other boats somehow has the same effect as poking a snake with
a stick. So when possible, pass off the other vessel's stern.
Adjusting your course to avoid
a collision isn't the end of it, though. You have to make sure
you don't come too close to the other vessel. This is known as
giving a dangerous situation "wide berth" or "sea
Exactly how much room you should
give the other vessel depends on how you've chosen to avoid it.
If you're still insisting on passing ahead of the other boat's
bow, you're going to have to go back to watching a fixed object
behind that boat. You know you will pass well ahead of that boat
if the fixed object behind it appears to be moving rapidly ahead
of the boat. Conversely, if the fixed object appears to be moving
behind the boat, you will pass well to its stern. You already
know what happens if the fixed object doesn't move at all.
In very tight situations, the body
of water may be only a couple hundred yards wide. In such a case,
watching a fixed object won't do you much good.
There's usually not enough time
or room for taking a reliable relative bearing. So you will have
to use good judgement and the following basic "rule of three":
Try to stay at least three boat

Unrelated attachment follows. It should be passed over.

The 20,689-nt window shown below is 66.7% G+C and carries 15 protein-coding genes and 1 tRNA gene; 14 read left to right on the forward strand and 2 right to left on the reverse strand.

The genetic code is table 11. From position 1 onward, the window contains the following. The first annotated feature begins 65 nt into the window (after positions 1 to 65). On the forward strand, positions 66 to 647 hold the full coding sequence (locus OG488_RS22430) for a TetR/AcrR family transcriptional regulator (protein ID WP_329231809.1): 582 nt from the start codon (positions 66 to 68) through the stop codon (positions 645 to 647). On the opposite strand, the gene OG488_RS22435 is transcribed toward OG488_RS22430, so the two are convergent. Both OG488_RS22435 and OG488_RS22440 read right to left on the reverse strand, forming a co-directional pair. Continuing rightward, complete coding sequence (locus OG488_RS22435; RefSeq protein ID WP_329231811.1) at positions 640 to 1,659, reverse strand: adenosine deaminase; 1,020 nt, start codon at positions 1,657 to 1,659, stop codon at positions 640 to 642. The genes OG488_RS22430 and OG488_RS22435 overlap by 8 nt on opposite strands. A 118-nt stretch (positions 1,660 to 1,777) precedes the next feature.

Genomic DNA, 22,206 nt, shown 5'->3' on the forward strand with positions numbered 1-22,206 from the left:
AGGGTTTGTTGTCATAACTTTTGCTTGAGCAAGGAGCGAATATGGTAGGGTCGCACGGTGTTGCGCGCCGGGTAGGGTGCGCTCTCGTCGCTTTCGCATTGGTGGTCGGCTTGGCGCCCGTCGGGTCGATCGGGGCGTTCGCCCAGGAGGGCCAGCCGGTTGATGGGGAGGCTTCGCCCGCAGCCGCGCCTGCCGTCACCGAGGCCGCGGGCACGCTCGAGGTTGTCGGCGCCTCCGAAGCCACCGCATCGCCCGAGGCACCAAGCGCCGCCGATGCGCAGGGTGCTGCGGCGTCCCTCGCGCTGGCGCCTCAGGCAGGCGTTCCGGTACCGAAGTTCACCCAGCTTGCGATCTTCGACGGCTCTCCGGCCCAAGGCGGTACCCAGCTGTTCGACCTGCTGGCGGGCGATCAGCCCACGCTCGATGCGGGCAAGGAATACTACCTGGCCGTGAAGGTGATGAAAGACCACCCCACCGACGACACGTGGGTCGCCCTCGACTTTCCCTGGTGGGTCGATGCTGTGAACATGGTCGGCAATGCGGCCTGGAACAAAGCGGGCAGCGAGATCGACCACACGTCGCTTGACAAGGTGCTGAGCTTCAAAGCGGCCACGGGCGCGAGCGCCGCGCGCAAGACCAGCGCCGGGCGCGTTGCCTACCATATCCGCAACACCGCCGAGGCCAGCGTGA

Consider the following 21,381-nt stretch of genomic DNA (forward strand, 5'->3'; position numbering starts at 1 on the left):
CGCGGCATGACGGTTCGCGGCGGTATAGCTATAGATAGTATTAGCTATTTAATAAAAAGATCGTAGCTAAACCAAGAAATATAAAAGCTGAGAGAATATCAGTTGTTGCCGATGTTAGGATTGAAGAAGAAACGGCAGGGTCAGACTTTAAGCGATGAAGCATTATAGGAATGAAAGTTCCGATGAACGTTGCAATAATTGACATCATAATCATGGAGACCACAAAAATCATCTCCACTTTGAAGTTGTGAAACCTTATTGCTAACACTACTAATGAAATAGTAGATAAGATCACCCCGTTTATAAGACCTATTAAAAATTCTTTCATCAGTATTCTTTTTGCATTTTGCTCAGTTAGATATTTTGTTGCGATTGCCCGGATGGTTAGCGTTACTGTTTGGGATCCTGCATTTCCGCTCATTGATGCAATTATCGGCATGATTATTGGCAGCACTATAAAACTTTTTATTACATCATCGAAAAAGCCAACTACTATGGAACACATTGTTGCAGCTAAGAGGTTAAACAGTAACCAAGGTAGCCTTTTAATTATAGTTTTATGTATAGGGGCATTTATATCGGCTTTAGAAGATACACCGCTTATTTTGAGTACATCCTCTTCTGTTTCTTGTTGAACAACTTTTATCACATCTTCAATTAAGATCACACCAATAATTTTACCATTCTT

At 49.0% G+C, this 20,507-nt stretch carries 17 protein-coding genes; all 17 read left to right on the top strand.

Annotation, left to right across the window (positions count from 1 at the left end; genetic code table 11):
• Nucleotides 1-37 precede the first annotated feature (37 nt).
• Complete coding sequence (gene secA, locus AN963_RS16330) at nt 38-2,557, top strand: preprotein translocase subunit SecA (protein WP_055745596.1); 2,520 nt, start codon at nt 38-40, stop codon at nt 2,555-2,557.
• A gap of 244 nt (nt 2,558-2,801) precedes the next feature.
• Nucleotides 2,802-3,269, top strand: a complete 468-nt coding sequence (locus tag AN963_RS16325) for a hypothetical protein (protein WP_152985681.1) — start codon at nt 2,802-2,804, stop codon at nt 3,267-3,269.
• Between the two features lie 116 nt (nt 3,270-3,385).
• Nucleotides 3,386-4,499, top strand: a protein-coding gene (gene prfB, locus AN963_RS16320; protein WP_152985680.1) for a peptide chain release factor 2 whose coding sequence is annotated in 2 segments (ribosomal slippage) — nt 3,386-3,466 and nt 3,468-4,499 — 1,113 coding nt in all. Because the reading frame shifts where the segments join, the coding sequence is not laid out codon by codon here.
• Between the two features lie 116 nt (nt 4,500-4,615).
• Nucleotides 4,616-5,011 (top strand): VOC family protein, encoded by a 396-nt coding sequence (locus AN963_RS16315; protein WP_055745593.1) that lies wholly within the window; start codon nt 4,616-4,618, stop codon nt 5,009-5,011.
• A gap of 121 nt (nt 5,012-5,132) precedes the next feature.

lengths away from sailboats underway, for they often must change
course 90 degrees away from where they are headed. Wind conditions,
rocks, shoals, and currents may force them to make these changes,
sometimes without warning. So it's best to be well clear of all
Also maintain at least three boat
lengths between your craft and powerboats that are trolling. To
avoid running afoul of the fishing lines trailing out well astern
of the boat, you should plan to pass some distance behind those
Small boats should generally keep
well clear of big boats by at least three boat lengths. (Definition:
If it looks "big" from your boat, it is). Tugs with
tows, seagoing ships, coastal freighters, and commercial fishing
vessels at work can sweep a small boat (anything up to 35 feet)
into the currents created by its propeller or equipment. Turbulence
from these boats often stirs up prop-fouling debris from the bottom,
especially in confined, shallow inland waters.
Despite your best efforts, some
day another boat is going to get on a collision course with you
and stay there. When this happens, don't waste time trying to
figure out what the other guy is up to. In the best commuter's
tradition, use your horn.
The correct signal is five rapid,
I-second blasts on the biggest horn you can find. The compressed
air horns found in most marine store are very effective. Remember:
you're trying to alert the other boat to the danger of a very
The air horn also has many other
applications. By law, it must be used in restricted visibility
(fog, rain, etc.) or in certain maneuvering situations. Again,
you will have to check the waterbome traffic laws for specifics.
If you follow the foregoing rules,
you will already be in compliance with many of the formal rules.
As the old saying goes, you have to start to be in the race.
KEN TEXTOR is a freelance writer
and the owner ofSeguin Navigation, a charter service in Arrowside,